by Tamara Caulkins*
Germain_5On May 20, 2014, the OSU Department of Mathematics sponsored a history lecture by Dr. David Pengelley, of New Mexico State University. Dr. Pengelley presented an animated lecture on the French mathematician, Sophie Germain (1776-1831). Dr. Pengelley’s interest in Germain was sparked by his use of primary historical sources in his teaching of mathematics. This led him to a store of Germain’s original manuscripts at the National Library of France, which had not been studied in over two hundred years. Revisiting Germain’s work as a mathematician, Dr. Pengelley found that Germain had developed a sophisticated plan for proving Fermat’s Last Theorem, making significant contributions to number theory. Until recently, her work was known only via a footnote in another mathematician’s treatise (Legendre, Essai sur la Théorie des Nombres, 1823). Particularly in an age when women were not well-educated and when they were excluded from scientific academies, Germain’s substantial achievements were indeed remarkable.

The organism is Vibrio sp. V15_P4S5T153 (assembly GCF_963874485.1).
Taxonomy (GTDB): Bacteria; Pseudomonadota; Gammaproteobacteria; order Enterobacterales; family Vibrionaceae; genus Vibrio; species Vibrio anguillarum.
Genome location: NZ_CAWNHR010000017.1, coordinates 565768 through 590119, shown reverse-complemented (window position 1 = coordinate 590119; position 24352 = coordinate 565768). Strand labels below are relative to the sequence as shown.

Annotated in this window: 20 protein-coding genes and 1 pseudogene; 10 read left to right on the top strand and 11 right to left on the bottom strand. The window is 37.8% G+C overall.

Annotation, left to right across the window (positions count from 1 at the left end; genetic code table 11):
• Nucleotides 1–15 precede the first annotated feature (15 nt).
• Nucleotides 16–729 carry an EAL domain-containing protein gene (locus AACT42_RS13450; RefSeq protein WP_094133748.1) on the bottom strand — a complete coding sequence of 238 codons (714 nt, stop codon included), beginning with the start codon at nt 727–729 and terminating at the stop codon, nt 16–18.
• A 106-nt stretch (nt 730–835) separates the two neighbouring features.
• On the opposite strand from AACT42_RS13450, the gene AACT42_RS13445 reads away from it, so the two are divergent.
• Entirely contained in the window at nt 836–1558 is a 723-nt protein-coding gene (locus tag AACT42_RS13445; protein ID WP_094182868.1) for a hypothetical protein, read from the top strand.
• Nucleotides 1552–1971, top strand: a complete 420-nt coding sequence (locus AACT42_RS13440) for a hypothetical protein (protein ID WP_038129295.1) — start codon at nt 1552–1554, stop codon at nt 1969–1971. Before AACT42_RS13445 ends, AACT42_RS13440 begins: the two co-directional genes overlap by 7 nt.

Sophie Germain was only thirteen when the French Revolution broke out, forcing her to spend most of her time indoors. During that period, she turned to her father’s library. Fascinated by books on mathematics, she taught herself against her parent’s wishes (Pengelley relates that at one point they even took away her clothes and candles to prevent her from studying at night!). Germain’s father was a silk merchant so it was not through his mentorship that she developed her abilities but rather through her own effort and perseverance. At one point, Germain took on the identity of a student at the École Polytechnique who had died (Antoine-August LeBlanc). When the professor discovered that it was really a woman who was submitting such fine work under LeBlanc’s name, he was astonished. Germain eventually corresponded with Johann Carl Friedrich Gauss (1777-1855) in Göttingen, one of the most celebrated mathematicians of the time. Pengelley recounts that upon receiving a letter from Germain, Gauss praised the way she contributed to the “charms of this sublime science,” as giving him great joy. Continue reading